It is almost certain that Kanhaiya Kumar won’t get convicted for sedition. The president of the students union at Delhi’s left-leaning Jawaharlal Nehru University has been arrested on charges of sedition and criminal conspiracy.
As long ago as 1962, the Supreme Court had added a caveat to the sedition law--it must be accompanied by violence, or direct incitement to violence. Raising anti-India slogans to protest the hanging of Afzal Guru, even if this charge is true against Kanhaiya Kumar, does not amount to incitement of violence. The threat of violence has to be real and credible.
Even though the sedition law now lacks teeth, governments love it as a political tool because it is a non-bailable and cognizable offence. In other words, spending a few nights a jail is certain.
The maximum punishment, if convicted, is life imprisonment but the colonial era law rarely results in conviction. It is now merely a convenient tool for state governments to silence critics and dissidents. Kanahaiya Kumar finds himself in exalted company of Indians who have been jailed for sedition, including Mahatma Gandhi and Lokmanya Tilak. The British regularly used sedition against Indian freedom fighters.
The “logic of the situation” is nothing but the need to suppress political dissent, silence voices we don’t want heard.
Gandhi once told a British judge that “sedition was the highest moral duty of a citizen”. Since the law is about “disaffection against the state”, Gandhi pointed out that “affection cannot be manufactured or regulated by law”.
India's first prime minister, Jawaharlal Nehru, said this of the sedition law in 1951: “Take again Section 124-A of the Indian Penal Code. Now so far as I am concerned, that particular Section is highly objectionable and obnoxious and it should have no place both for practical and historical reasons, if you like, in any body of laws that we might pass. The sooner we get rid of it the better. We might deal with that matter in other ways, in more limited ways, as every other country does but that particular thing, as it is, should have no place, because all of us have had enough experience of it in a variety of ways and apart from the logic of the situation, our urges are against it.”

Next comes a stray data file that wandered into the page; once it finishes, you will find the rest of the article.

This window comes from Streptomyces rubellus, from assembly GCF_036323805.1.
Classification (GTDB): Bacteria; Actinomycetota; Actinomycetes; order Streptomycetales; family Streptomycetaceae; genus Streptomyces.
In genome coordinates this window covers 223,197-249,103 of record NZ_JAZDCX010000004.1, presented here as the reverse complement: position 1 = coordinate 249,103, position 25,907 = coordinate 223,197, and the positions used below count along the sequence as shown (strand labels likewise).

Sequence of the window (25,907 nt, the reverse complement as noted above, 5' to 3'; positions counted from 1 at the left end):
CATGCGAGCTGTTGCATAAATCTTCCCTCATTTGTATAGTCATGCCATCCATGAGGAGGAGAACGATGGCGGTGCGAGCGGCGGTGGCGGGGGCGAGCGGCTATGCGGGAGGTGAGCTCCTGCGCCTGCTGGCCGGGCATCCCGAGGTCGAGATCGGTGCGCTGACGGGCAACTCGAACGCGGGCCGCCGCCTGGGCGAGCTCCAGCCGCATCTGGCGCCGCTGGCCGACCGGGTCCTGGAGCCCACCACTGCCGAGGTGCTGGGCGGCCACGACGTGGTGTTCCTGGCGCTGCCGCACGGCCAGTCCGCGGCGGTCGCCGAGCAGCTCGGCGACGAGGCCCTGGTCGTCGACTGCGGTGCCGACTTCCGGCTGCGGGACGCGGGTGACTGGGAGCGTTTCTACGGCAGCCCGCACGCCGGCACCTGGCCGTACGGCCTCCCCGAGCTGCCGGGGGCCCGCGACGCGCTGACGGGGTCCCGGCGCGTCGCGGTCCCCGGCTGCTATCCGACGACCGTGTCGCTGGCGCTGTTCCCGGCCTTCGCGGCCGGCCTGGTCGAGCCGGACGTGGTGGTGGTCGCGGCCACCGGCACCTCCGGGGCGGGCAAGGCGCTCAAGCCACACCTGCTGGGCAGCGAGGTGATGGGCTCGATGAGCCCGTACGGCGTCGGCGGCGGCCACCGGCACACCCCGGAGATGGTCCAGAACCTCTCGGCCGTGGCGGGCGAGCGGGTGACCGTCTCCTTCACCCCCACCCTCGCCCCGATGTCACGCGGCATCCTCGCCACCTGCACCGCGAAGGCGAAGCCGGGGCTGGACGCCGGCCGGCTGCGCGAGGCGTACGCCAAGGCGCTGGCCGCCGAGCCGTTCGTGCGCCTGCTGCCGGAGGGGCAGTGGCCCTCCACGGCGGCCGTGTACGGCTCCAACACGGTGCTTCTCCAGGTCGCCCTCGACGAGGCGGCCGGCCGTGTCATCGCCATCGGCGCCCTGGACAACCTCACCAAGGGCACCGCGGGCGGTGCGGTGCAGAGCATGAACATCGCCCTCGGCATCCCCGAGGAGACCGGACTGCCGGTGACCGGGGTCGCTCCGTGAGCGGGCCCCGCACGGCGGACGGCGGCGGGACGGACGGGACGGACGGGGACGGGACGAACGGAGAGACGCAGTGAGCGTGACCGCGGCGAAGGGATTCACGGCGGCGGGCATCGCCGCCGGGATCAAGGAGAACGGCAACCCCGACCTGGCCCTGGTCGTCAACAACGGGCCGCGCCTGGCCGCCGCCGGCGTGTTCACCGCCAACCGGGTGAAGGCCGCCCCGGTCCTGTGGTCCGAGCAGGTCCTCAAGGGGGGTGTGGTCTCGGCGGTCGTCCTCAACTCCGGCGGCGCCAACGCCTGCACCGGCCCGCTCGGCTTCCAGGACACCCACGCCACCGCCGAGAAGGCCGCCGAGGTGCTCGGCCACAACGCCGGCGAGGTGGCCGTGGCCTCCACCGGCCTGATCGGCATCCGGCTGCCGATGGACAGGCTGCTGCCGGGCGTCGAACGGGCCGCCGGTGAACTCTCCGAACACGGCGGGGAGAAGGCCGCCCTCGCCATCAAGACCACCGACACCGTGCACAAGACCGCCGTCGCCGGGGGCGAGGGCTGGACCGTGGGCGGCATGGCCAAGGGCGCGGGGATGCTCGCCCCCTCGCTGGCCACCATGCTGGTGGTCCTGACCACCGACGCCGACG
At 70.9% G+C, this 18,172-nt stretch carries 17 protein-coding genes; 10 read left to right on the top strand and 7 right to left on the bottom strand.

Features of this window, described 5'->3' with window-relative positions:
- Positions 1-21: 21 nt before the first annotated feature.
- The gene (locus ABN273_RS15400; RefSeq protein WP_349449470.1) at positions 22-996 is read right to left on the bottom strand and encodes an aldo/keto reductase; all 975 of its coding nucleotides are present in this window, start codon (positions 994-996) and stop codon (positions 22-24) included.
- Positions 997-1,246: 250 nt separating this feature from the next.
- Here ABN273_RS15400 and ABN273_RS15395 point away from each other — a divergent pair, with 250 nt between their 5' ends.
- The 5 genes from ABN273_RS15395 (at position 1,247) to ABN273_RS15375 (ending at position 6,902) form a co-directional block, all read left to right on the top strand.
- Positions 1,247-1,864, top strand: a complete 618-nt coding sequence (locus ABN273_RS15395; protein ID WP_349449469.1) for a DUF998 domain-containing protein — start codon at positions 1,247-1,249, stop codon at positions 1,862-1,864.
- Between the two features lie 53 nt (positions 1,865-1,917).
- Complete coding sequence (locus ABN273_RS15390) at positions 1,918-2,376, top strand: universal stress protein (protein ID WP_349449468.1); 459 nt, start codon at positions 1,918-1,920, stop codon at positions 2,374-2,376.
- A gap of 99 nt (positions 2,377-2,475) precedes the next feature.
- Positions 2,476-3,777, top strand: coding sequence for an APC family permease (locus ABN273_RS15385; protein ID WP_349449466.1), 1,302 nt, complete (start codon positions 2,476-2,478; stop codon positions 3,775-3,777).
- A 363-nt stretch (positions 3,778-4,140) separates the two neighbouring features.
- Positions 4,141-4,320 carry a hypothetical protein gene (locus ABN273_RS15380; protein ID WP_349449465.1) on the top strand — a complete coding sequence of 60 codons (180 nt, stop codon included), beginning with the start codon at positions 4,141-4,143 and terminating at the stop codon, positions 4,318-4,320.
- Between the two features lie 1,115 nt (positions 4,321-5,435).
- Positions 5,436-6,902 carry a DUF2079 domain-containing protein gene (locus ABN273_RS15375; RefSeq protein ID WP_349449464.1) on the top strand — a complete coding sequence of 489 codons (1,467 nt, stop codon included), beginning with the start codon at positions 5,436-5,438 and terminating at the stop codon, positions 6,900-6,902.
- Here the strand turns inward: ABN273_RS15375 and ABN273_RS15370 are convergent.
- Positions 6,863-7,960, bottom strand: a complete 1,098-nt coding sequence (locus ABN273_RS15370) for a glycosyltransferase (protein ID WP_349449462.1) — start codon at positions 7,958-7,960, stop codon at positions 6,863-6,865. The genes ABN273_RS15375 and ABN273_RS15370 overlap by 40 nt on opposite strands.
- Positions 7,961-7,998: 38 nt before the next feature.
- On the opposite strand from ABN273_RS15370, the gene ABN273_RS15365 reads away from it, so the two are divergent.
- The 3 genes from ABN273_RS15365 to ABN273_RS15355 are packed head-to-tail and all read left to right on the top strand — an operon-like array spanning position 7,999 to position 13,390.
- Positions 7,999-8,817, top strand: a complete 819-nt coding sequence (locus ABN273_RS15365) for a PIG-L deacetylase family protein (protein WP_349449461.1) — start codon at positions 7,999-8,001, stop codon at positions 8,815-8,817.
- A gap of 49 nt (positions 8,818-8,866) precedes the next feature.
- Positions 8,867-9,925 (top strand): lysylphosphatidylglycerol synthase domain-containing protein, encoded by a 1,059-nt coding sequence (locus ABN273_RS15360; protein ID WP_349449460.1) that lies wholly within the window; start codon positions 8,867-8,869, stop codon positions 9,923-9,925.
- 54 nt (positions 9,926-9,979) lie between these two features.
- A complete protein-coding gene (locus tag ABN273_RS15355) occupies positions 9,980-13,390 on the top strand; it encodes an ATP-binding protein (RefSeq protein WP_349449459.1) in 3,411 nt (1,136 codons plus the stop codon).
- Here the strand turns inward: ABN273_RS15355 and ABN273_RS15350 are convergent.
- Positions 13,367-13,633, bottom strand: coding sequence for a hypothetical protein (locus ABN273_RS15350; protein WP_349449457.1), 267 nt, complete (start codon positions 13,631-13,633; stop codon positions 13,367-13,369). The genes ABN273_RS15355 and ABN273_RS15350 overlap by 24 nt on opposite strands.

The “logic of the situation” is nothing but the need to suppress political dissent, silence voices we don’t want heard. In 2012, cartoonist Aseem Trivedi was charged with sedition for drawing cartoons that commented on corruption scandals of the Manmohan Singh government.
Writer Arundhati Roy, when charged with sedition for advocating right to self-determination in Kashmir, quoted Nehru as having advocated the same.
As early as 1953, the Bihar government used the sedition law against tribals demanding a separate state. That state exists today, called Jharkhand.
Even though the sedition law now lacks teeth, governments love it as a political tool because it is a non-bailable and cognizable offence.
Granting bail to Dr Binayak Sen, who is being tried under the sedition law, the Supreme Court said in 2011, “We are a democratic country. He may be a (Maoist) sympathiser. That does not make him guilty of sedition." The court said that the Chhattisgarh government had failed to make out a case for sedition. That is, it had failed to prove there was incitement to or involvement in violence. Merely possessing Maoist literature, the court said, did not make him a member of the banned CPI (Maoist). The court asked if keeping Gandhi’s autobiography at home made one a Gandhian.
The British gave India the sedition law in 1860, to be able to detain those who spoke against the colonial government. In 2010, the British parliament repealed the sedition law. It is time for India to rethink sedition law, too.
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